The attention Grand Slam: 15 – love, tennis
The World Cup wasn’t happening in a sports vacuum. When France played Croatia in the finals on July 15th, there was another big tournament that got four times as many views at the World Cup: the 2018 Wimbledon Championships. For a few hours that Sunday morning, when Novak Djokovic defeated Kevin Anderson and Angelique Kerber defeated Serena Williams, Wimbledon served more eyeballs than the World Cup.
But what about the long-haul? The World Cup is a month-long tournament while Wimbledon is only the first two weeks of July. Here’s how attention for soccer compared to tennis over the entire duration of the World Cup:
Soccer had high search traffic, but tennis had it beat: 54% of traffic to the Wimbledon Championships came from search, compared to 47% for the World Cup.
Where soccer outpaced tennis was in social media traffic and editorial promotion (homepages, section pages, and clicking around links within sites). The World Cup had three times as much attention on social than tennis. There were twice as many articles written about the World Cup and soccer was more likely to see traffic through editorial promotion..
When it comes to coverage, the length of the tournament played in FIFA’s favor: there was more to write about and more time to write it. Seeing the spike in attention for Wimbledon when the tournament started on July 1 raises an interesting question for sports writers and marketers: How can you get fans excited about the tournament even before it begins?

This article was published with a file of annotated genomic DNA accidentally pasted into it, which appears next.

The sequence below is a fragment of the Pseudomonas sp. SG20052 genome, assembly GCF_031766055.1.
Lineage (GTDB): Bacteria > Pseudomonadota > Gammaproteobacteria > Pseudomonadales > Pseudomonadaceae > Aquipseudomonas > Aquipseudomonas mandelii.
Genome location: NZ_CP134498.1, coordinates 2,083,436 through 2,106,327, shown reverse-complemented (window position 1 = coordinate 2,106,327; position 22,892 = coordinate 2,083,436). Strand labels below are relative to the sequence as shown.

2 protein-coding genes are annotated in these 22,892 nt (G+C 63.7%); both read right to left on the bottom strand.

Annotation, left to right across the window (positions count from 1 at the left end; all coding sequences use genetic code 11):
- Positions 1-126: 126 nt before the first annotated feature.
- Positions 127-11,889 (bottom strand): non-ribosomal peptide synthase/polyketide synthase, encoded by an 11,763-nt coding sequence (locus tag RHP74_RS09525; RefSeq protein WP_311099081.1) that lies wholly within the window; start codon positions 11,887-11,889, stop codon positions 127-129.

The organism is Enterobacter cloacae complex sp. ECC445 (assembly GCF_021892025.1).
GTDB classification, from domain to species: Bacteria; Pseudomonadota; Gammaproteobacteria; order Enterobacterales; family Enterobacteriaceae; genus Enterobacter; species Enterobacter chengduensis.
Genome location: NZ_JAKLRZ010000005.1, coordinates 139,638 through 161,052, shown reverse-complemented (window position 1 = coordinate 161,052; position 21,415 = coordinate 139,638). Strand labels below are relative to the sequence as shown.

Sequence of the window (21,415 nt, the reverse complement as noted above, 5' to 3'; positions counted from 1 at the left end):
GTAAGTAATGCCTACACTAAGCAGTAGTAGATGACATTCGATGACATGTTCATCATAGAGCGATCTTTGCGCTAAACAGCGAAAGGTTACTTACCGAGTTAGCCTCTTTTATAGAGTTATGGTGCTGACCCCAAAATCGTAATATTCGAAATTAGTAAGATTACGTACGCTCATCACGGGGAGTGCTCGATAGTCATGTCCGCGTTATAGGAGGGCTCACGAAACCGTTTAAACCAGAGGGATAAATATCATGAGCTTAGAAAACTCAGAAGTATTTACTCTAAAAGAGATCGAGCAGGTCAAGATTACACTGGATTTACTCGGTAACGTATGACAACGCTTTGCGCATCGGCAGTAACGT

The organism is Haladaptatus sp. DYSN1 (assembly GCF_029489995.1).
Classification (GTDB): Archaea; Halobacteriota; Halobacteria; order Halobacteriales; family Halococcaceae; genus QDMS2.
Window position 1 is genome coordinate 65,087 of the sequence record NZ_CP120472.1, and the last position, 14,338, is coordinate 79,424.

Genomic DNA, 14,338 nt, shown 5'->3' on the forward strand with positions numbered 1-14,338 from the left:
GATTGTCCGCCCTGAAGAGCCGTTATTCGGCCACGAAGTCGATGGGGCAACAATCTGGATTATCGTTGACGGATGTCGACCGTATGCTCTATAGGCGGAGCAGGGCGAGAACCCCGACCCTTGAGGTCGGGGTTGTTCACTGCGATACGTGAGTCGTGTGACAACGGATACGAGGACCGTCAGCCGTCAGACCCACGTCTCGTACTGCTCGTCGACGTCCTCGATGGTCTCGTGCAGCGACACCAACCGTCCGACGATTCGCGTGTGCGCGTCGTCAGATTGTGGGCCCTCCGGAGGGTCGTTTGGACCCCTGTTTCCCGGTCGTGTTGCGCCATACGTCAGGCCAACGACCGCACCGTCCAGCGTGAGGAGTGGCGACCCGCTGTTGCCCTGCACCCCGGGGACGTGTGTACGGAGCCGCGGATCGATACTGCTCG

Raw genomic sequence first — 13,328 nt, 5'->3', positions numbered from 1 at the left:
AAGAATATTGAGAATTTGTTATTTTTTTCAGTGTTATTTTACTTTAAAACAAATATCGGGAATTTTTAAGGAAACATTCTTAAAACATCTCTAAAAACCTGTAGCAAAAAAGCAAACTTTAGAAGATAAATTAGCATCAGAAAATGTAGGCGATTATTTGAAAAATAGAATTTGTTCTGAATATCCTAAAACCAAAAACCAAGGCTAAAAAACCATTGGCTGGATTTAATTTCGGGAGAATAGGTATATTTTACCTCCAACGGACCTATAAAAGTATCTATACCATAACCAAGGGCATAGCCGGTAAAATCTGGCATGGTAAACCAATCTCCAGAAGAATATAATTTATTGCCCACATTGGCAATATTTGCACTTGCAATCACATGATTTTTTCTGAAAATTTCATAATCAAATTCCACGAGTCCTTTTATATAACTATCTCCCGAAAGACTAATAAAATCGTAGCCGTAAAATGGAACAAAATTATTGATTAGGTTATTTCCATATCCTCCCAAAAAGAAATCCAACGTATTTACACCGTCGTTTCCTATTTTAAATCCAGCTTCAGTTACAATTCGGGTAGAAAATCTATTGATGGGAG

Sports in the context of national news: small moments of celebration
In our network, politics consistently drew more attention than the World Cup. Take immigration, for example, a topic that dominated the national conversation starting in June. Any surges in attention for the tournament were brief before politics took center stage once more.
Still, it’s worth noting the moments when soccer eclipsed politics stories in terms of attention, such as on June 27th when Brazil played Serbia and during the final match on July 15th. Moments like those embody the beauty of the World Cup, as Tom Philip argues in a New York Times opinion piece:
“The World Cup…is also colorful, joyful, downright good television and, in the grand scheme of things, not all that important. This is not an insult. It’s an ode. At a time when seven out of 10 Americans admit they are worn out by the high-stakes anxiety of the news, this summer’s tournament couldn’t have come at a better time.”
That being said, the World Cup and politics—and even immigration—weren’t always distinct topics, and moments when they intertwined are worth celebrating, too. Two-thirds of the players on the winning team came from immigrant backgrounds, France 24 reports. Midfielder Blaise Matuidi said, “The diversity of the squad is in the image of this beautiful country that is France.”
So if the World Cup held your attention this summer, even for a moment, hopefully you enjoyed the respite.